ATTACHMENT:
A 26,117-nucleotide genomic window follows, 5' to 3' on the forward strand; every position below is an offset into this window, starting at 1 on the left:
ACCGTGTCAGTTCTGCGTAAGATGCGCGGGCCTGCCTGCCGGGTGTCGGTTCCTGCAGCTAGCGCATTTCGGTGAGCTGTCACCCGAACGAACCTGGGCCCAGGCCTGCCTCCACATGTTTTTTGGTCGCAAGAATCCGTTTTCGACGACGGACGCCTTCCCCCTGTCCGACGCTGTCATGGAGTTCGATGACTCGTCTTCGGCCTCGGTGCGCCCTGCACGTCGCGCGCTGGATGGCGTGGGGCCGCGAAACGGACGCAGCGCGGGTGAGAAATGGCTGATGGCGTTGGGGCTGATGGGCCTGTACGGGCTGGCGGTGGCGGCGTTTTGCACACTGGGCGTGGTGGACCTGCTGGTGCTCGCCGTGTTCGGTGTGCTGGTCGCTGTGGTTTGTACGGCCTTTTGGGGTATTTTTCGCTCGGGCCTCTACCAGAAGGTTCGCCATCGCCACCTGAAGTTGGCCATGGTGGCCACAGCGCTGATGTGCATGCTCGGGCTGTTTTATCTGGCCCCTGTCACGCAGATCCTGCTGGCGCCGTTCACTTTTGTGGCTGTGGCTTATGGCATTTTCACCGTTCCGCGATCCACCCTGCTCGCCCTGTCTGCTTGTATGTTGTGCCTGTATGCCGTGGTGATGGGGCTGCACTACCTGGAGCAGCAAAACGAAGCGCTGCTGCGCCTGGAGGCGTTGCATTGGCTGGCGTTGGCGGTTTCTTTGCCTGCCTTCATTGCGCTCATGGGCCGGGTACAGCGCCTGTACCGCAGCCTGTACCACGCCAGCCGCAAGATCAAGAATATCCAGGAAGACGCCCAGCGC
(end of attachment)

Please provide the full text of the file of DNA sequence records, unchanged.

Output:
A 26,117-nucleotide genomic window follows, 5' to 3' on the forward strand; every position below is an offset into this window, starting at 1 on the left:
ACCGTGTCAGTTCTGCGTAAGATGCGCGGGCCTGCCTGCCGGGTGTCGGTTCCTGCAGCTAGCGCATTTCGGTGAGCTGTCACCCGAACGAACCTGGGCCCAGGCCTGCCTCCACATGTTTTTTGGTCGCAAGAATCCGTTTTCGACGACGGACGCCTTCCCCCTGTCCGACGCTGTCATGGAGTTCGATGACTCGTCTTCGGCCTCGGTGCGCCCTGCACGTCGCGCGCTGGATGGCGTGGGGCCGCGAAACGGACGCAGCGCGGGTGAGAAATGGCTGATGGCGTTGGGGCTGATGGGCCTGTACGGGCTGGCGGTGGCGGCGTTTTGCACACTGGGCGTGGTGGACCTGCTGGTGCTCGCCGTGTTCGGTGTGCTGGTCGCTGTGGTTTGTACGGCCTTTTGGGGTATTTTTCGCTCGGGCCTCTACCAGAAGGTTCGCCATCGCCACCTGAAGTTGGCCATGGTGGCCACAGCGCTGATGTGCATGCTCGGGCTGTTTTATCTGGCCCCTGTCACGCAGATCCTGCTGGCGCCGTTCACTTTTGTGGCTGTGGCTTATGGCATTTTCACCGTTCCGCGATCCACCCTGCTCGCCCTGTCTGCTTGTATGTTGTGCCTGTATGCCGTGGTGATGGGGCTGCACTACCTGGAGCAGCAAAACGAAGCGCTGCTGCGCCTGGAGGCGTTGCATTGGCTGGCGTTGGCGGTTTCTTTGCCTGCCTTCATTGCGCTCATGGGCCGGGTACAGCGCCTGTACCGCAGCCTGTACCACGCCAGCCGCAAGATCAAGAATATCCAGGAAGACGCCCAGCGC